We must expand our ties with Taiwan including on the economic front.

We can also leverage Chinese vulnerabilities in Hong Kong, Tibet and Xinjiang.
If we were not to take such policy decisions, we would send the contradictory and wrong signal to China that we are powerless to react and respond to its military aggression and that, in fact, we acquiesce in it. Hence, India – China relations cannot be business as usual.

Keep economics and politics separate. It will cause more harm and pain to India. Not an option.

There are some in India who are advocating that we must keep economics separate from politics and should not change our economic policies towards China. They also argue that the economic measures which are being advocated of cutting back on trade and investment with China will hurt India more and cause greater pain here.

Such advocacy is naïve because this is exactly what China’s game plan is and what it hopes will happen. If we were to do so, we shall be playing by China’s playbook. As we have argued, if India has to clearly signal to China that we will not tolerate its bullying, then we must take steps which will indicate this to China. A mix of measures in the economic, diplomatic, military and political realms are necessary, called for and essential. Some degree of pain will be felt in India and we shall have to take it on the chin, if we are to signal China that we shall not accept their bullying. There can be no gain for India without some pain. We must understand this reality and be willing to go down this path.

One of the key understandings between India and China is that if peace is maintained on the border then the rest of the relationship can move forward. China has clearly indicated that she will not maintain peace on the border. In that situation it is incumbent on India to ensure that the rest of the relationship changes, it is not business as usual and that China gets this message loud and clear.

For all these reasons, it is incumbent on the Government of India to take policy decisions which will impact relations negatively. This is no longer a matter of choice. It is mandatory for us.

India – China relations set to deteriorate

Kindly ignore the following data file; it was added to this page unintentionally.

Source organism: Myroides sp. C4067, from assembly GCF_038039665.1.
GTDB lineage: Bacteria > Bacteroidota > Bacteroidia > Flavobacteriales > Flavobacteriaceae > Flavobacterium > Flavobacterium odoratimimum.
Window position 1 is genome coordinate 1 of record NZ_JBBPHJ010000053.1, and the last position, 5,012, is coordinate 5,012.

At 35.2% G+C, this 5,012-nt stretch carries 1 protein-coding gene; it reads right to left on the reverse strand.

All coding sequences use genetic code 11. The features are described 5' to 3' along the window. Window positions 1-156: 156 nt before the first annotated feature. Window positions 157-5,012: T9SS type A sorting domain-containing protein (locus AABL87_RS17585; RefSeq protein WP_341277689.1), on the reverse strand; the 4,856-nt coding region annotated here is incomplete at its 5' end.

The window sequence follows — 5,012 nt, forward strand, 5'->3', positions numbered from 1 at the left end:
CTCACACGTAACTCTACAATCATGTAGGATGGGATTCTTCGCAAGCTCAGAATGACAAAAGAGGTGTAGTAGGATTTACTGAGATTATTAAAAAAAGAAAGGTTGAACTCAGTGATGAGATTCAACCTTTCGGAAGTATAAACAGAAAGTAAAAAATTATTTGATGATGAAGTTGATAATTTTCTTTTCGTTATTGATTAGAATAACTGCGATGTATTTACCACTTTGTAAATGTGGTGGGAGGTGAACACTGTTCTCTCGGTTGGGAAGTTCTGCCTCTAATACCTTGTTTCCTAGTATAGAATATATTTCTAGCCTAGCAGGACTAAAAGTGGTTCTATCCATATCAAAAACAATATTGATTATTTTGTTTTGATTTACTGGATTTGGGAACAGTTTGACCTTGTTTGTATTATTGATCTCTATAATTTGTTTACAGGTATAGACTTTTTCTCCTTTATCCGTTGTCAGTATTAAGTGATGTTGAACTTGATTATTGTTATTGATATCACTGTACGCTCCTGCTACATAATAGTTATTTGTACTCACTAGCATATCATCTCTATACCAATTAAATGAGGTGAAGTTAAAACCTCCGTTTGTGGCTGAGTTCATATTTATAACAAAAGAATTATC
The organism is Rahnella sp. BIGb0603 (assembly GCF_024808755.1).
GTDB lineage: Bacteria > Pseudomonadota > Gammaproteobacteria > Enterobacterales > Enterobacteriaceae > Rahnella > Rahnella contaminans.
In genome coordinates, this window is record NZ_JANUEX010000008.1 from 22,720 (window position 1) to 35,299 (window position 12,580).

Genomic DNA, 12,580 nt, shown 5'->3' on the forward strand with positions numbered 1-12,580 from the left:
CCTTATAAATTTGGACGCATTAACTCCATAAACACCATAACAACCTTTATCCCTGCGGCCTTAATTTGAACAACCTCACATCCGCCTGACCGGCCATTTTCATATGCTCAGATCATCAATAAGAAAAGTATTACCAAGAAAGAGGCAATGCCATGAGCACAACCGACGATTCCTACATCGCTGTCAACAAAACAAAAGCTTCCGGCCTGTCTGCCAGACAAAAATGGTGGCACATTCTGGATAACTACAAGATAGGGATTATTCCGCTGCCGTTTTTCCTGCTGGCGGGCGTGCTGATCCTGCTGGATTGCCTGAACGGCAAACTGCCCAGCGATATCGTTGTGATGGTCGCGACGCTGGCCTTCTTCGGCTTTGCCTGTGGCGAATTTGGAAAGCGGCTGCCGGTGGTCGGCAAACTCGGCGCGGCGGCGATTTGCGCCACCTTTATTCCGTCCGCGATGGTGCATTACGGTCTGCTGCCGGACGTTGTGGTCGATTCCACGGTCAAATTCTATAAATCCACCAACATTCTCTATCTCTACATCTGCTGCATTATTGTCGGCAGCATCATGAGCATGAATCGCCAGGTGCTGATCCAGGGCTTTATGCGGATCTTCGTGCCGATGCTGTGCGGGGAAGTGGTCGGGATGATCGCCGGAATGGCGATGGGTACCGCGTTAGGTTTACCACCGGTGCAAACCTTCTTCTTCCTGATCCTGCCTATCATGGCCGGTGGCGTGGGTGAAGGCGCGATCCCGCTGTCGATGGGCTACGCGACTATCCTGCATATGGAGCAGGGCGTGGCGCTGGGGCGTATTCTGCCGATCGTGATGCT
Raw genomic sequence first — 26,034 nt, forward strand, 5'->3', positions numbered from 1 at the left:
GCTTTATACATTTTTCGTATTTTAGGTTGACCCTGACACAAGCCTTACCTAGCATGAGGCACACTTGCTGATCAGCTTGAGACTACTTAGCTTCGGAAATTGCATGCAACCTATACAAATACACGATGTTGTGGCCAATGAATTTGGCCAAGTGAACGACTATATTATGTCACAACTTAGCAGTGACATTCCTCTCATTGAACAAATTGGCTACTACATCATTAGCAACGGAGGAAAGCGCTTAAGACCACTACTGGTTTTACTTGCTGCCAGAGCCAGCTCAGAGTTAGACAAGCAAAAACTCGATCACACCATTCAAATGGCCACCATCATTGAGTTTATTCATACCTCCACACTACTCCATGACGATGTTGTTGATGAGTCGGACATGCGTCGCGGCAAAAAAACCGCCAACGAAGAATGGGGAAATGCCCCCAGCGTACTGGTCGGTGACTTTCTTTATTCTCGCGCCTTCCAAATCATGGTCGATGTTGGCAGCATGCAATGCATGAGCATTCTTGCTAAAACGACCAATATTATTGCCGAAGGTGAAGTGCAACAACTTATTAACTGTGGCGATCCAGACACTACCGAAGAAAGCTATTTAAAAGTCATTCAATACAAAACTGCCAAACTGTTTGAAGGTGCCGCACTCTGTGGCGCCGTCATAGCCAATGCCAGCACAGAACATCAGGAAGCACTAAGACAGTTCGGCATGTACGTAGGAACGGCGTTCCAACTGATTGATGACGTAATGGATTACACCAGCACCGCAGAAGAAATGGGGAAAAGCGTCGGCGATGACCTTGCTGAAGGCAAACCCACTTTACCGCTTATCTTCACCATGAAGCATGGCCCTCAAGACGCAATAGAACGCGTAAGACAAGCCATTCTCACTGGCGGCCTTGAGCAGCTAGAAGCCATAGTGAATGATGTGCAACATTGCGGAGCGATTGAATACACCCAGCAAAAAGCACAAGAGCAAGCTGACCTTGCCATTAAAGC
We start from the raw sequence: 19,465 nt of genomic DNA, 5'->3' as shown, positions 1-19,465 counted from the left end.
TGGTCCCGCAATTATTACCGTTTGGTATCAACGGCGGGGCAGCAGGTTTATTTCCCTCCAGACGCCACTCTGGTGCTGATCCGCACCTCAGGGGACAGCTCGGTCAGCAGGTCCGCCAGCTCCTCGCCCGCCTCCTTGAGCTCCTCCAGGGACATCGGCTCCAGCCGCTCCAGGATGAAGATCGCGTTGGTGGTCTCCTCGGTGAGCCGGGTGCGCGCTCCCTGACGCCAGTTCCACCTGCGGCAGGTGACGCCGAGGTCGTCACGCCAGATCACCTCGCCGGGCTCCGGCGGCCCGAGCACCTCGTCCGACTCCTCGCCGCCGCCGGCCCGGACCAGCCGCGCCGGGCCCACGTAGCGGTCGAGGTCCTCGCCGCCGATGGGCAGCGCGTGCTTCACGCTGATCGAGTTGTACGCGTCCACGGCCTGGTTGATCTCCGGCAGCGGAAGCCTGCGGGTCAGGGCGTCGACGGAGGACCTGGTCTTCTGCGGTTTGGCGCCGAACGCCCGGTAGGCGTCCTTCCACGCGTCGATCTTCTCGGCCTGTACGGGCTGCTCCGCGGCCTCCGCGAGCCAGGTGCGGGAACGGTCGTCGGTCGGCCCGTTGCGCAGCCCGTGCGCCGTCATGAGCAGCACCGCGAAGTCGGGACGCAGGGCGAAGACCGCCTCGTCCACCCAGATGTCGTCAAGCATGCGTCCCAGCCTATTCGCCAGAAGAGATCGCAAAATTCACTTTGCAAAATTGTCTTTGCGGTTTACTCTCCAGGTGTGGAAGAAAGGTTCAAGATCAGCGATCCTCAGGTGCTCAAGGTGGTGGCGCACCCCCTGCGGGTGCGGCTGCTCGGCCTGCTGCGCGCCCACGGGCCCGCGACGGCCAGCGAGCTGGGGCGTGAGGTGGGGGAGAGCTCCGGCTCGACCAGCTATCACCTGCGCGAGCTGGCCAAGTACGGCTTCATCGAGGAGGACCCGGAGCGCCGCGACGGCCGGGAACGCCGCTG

As argued above, not merely have India – China relations deteriorated over the past 3 months. They are now set to deteriorate further in the coming months. All of the blame can be laid at the doorstep of the Chinese PLA and indeed the Chinese leadership.


(The views expressed are personal)


E-mail me when people leave their comments –

You need to be a member of Ananta Centre to add comments!

About the Author

Ambassador Gautam Bambawale

Former Ambassador of India to China and Distinguished Fellow, Ananta Centre Former Ambassador to Bhutan, China and High Commissioner to Pakistan

Ambassador (Retd) Gautam Bambawale was a member of the Indian Foreign Service from 1984 to 2018. He was India’s Ambassador to Bhutan, Pakistan and China.

Bambawale was stationed in Washington DC in 2004-07 during the Indo-US nuclear deal which transformed ties between the two countries. He has been India’s first Consul General in Guangzhou (China) 2007-09. He was Director of the Indian Cultural Centre, Berlin 1994-98.

Ambassador Bambawale worked in the Prime Minister’s Office 2002-04. At the Ministry of External Affairs he was Joint Secretary for East Asia from 2009-2014. Bambawale has dealt with China for 15 years of his 34 year diplomatic career. He is fluent in Mandarin Chinese and German.

Ambassador Bambawale is currently Distinguished Professor, Faculty of Humanities and Social Sciences, Symbiosis International University, Pune and teaches a course on Diplomacy and International Governance at the Symbiosis School of International Studies. He has an M.Phil. in Economics from the Gokhale Institute of Politics and Economics, Pune.